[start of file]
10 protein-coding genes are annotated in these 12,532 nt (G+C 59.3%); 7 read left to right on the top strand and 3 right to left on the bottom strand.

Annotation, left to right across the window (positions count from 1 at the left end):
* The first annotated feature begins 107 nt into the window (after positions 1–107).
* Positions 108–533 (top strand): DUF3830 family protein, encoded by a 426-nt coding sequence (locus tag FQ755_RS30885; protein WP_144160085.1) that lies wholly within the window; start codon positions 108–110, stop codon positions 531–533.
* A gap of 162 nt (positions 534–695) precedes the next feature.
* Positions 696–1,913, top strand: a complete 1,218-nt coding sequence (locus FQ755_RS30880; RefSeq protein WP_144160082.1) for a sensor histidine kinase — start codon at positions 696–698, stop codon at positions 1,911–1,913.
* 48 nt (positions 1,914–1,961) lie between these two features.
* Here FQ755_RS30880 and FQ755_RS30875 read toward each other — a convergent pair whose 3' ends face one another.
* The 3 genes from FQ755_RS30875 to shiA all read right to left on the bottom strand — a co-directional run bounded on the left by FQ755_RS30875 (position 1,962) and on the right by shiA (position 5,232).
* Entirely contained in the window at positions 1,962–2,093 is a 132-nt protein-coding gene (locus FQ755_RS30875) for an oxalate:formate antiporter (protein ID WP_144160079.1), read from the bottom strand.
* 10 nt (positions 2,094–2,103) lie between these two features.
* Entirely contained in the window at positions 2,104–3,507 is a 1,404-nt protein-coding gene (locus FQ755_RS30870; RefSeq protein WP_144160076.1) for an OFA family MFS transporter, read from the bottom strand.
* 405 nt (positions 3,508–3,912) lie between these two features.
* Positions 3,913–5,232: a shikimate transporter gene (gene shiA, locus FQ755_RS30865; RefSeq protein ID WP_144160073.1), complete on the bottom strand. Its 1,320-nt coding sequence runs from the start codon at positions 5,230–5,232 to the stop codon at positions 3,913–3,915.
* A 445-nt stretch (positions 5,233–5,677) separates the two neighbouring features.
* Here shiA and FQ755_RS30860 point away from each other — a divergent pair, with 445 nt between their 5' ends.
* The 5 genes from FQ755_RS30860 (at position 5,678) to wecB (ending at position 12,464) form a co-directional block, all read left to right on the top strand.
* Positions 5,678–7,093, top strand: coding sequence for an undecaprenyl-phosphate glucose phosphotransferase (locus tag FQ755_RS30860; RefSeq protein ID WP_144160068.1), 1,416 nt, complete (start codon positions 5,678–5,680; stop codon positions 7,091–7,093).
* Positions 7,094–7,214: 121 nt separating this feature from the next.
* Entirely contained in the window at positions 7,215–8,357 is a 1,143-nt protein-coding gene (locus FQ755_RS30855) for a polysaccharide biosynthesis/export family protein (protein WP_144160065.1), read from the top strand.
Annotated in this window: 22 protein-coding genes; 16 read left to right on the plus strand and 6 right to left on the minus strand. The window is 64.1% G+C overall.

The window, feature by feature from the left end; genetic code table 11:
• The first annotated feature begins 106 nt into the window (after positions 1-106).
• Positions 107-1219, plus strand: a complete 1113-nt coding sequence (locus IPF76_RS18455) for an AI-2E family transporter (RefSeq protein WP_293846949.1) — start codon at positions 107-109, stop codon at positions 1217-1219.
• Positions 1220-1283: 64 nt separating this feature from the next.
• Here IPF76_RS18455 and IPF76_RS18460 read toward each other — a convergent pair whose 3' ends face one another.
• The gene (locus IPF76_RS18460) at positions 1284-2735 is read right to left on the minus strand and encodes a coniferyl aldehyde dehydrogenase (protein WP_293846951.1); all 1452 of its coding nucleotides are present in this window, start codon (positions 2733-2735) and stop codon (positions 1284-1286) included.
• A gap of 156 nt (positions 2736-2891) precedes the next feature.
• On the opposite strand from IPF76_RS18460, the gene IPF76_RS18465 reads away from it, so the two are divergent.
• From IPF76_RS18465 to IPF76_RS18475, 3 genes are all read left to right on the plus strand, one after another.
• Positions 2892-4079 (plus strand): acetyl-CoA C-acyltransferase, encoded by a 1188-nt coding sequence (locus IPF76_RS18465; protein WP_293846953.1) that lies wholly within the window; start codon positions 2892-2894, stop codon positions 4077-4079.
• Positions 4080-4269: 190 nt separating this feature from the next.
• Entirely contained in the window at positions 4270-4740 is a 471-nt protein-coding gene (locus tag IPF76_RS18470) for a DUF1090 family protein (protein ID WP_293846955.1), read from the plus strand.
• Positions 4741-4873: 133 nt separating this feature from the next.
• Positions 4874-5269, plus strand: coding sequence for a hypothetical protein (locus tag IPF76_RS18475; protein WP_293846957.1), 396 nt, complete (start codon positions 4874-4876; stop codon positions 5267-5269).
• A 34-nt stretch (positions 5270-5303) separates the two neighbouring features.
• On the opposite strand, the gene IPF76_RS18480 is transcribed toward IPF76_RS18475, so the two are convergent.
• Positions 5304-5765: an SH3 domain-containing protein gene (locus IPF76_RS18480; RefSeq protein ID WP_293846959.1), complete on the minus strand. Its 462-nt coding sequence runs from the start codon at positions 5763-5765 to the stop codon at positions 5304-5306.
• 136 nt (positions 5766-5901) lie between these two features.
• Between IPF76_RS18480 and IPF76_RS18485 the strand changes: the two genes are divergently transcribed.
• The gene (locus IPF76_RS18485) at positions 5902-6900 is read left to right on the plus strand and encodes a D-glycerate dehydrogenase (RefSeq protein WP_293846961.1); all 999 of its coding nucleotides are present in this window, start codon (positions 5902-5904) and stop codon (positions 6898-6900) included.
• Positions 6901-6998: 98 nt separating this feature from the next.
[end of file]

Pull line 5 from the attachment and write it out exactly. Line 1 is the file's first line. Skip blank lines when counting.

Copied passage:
* A gap of 162 nt (positions 534–695) precedes the next feature.